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Common Mistakes Real Estate Investors Make

When you take a loan, you repay it through Equated Monthly Installments (EMIs in short). This is something that everyone knows.

But what a lot of real estate investors are either totally ignorant of or often misunderstand is a concept called Pre-EMI – a highly investor/borrower friendly option of repayment that 8 out of 10 loan borrowers fail to take advantage of. As many of our current investors at G&C too are ignorant of the same, we felt it will be helpful to put up a short article explaining this concept and illustrating its benefits through an example.

When you take a home loan for a property that is still under construction, banks do not release the entire loan amount to the builder at one go or in one single payment. As property is still under construction, banks will release the loan amount only in stages/installments as per progress of property’s construction or as per builders payment schedule.

In such a case of loan taken for property still under construction, banks give you two options or methods of repayment i) through Normal EMIs and ii) through combination of Pre-EMI and EMI. 

How is Pre-EMI different from EMI?

EMI : A normal EMI consists of both principal and interest component. Which means, every time you pay a normal EMI, your principal outstanding gets reduced by certain amount.

Pre-EMI : A pre-EMI on the other hand consists of purely interest being charged on the loan and does not include any principal. Which means, every time you pay a pre-EMI, your principal outstanding does not get reduced as you are paying only interest and not repaying any principal.


Below is an example to explain both concepts and the difference between the two.

Mr.Raj purchases a property worth Rs.50 lakhs and goes for a loan of Rs.30 lakhs. As property is still under construction, the bank will release the Rs.30 lakhs in installments to the builder. The bank gives him both the above mentioned option of repayment to choose from.

1. Incase Raj opts for normal EMI route : In this case, from the date of the very first disbursement made to the builder, the bank will start charging full EMI in which Raj starts repaying a portion of the principal as well as interest. Hence, even though the entire loan amount has not been disbursed to builder, the bank charges EMI on the entire loan amount. Hence, for a loan of Rs.30 lakhs borrowed at an interest rate of 11% (and loan tenure of 20 years), Raj would have to start paying Rs.30,960/- right from the date of first disbursement.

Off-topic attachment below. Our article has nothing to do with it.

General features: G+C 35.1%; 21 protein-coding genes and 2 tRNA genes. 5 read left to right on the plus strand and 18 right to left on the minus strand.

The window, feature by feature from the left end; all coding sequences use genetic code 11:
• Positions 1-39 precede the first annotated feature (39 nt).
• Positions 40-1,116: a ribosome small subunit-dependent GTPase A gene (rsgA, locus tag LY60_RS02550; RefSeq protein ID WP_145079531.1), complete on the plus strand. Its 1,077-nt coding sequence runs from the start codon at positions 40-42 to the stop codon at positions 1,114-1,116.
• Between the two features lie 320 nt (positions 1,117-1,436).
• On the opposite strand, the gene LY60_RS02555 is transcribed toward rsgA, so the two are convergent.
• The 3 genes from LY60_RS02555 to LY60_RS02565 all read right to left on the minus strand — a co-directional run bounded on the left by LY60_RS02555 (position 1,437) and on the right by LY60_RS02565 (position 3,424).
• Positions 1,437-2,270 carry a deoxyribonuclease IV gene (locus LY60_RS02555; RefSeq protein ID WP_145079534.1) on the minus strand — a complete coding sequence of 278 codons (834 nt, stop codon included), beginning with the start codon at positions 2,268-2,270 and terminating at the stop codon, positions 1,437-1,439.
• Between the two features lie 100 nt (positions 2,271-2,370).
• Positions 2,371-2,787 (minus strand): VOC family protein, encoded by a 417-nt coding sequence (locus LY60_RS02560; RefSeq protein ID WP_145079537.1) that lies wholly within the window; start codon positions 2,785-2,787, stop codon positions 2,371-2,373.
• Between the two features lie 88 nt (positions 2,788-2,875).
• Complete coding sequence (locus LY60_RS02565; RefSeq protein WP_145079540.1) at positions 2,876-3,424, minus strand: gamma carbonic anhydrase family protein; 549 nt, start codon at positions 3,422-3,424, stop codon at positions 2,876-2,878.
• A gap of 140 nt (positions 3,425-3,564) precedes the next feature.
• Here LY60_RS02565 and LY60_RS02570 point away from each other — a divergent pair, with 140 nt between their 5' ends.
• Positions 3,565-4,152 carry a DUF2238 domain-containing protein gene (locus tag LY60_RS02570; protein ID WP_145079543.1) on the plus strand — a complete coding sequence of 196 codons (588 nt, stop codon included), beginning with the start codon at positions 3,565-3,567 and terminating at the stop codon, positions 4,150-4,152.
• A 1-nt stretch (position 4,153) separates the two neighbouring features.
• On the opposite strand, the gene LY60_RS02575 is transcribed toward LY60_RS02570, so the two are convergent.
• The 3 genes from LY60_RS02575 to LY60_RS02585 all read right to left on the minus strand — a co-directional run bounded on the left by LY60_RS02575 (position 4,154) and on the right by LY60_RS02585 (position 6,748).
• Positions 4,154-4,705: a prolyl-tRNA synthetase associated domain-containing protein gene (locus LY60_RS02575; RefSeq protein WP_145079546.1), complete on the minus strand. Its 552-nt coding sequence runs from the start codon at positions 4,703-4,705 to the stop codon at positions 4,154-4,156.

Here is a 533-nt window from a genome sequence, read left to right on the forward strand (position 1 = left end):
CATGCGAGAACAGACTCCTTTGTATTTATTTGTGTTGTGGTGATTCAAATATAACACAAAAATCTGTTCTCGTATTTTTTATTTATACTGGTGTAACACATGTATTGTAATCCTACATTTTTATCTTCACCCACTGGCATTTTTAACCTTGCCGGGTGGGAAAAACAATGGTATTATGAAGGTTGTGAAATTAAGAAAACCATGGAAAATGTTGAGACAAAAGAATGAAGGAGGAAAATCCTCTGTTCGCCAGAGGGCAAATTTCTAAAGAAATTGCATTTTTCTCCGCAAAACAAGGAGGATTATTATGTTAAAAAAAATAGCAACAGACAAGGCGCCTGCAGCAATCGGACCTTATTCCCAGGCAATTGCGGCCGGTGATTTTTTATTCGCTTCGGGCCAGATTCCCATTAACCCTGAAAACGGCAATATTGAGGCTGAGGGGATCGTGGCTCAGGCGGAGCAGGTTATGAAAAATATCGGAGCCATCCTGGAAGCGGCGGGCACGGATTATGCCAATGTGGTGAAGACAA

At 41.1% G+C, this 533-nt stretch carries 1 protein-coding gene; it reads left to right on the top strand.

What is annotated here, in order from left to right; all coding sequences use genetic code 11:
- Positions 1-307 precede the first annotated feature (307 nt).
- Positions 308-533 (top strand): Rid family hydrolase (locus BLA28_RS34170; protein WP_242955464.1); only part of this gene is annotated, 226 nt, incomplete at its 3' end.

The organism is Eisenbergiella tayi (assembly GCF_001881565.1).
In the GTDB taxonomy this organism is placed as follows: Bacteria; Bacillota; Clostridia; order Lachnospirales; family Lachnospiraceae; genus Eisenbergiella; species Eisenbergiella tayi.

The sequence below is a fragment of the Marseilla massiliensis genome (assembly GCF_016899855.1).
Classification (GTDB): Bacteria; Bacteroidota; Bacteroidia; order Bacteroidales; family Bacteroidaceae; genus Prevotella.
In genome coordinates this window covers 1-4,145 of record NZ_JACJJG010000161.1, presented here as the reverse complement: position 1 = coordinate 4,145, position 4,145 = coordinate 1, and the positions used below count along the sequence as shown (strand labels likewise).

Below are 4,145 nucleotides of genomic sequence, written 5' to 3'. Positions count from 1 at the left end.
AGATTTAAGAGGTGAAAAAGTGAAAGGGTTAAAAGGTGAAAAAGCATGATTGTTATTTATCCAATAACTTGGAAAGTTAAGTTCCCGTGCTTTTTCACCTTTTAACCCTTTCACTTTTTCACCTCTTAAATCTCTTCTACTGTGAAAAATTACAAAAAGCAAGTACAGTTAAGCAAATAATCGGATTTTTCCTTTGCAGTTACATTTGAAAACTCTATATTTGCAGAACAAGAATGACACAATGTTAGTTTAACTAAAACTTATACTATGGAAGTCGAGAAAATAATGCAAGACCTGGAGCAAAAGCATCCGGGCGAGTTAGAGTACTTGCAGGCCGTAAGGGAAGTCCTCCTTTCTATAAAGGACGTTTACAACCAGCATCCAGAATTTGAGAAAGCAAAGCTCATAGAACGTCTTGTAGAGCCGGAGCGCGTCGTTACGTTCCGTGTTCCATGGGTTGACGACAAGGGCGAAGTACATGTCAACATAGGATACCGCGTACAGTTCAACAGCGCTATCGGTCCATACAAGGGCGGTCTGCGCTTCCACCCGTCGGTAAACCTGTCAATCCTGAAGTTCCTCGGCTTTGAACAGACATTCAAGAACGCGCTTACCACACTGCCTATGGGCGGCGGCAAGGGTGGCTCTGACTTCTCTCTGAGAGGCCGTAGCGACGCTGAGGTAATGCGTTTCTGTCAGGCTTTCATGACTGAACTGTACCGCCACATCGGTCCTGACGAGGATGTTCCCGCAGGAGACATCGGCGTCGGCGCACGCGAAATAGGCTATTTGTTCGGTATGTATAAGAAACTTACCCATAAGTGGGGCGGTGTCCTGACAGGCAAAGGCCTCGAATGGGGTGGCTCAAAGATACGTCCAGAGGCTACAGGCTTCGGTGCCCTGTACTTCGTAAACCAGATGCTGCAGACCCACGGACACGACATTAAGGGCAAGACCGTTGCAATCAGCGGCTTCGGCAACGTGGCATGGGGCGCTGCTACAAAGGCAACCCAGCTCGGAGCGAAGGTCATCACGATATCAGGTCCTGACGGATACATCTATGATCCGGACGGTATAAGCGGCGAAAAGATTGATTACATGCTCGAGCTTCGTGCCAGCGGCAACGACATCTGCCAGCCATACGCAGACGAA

2. Incase Raj opts for Pre-EMI route : In this case, the bank starts charging SIMPLE INTEREST only on the loan amount that has been disbursed to the builder, i.e. the monthly installment charged to Raj consists of only simple interest only on the amount released to builder. As bank goes on disbursing total loan amount in stages, the monthly installment payable by Raj starts as a very small amount in the beginning and gradually builds up over the construction period and at its peak, becomes equal to a normal EMI. Only after construction is complete and possession is given to borrower, does the bank start charging full EMI in which Raj has to pay both interest and portion of the principal.

Hence in this case, the Pre-EMI in the beginning could be as low as Rs.3000 (assuming 10% of loan i.e. Rs.3 lakhs is disbursed to builder in the first installment) and this would gradually grow every month to reach approx Rs.30,000/- (i.e. full EMI amount) by the time construction is completed.

Why is Pre-EMI advantageous to the borrower ?

As is apparent in the above example, opting for Pre-EMI route is highly beneficial over the normal EMI route due to below reasons :

1. Pre-EMI payments are much smaller than normal EMI amounts and hence will cause less stress to the borrower as his monthly outgo is drastically reduced compared to a normal EMI.

2. The entire Pre-EMI payment consists of purely interest and hence for those who register the property post completion, this entire amount can be claimed for tax benefits (entire interest paid is allowed to be deduced from taxable income over 5 years post completion of the project). If borrower opts for normal EMI route, then this huge tax benefit is missed out.

3. For those who are purchasing property purely as an investment and intend to sell it off in the short-term, it makes better sense to opt for Pre-EMI route as in this case you pay only simple interest on amount utilized and not the principal (as you will anyway foreclose the loan and are not going to keep the property for self occupation).

4. Certain builders these days offer properties under FREE Pre-EMI scheme, where the builder offers to pay the entire Pre-EMI interest on the loan taken by you until property is completed and handed over. In such cases too, option for Pre-EMI is the best option as once you make your 20% dowpayment, you pay nothing else until project is completed and handed over (by which time prices would have appreciated and you end up making abnormally high returns on investment as you have put only 20% of project cost whereas appreciation is enjoyed on 100% of property value). Click here for one such offer available to G&C clients.


The next time you take a home loan for property still under construction, always opt for Pre-EMI scheme as it is drastically lighter on your pocket due to much smaller installments and gives you higher tax savings in the long run.


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By Jhashank Roy Chowdary (About the Author)

G&C Global Consortium ™
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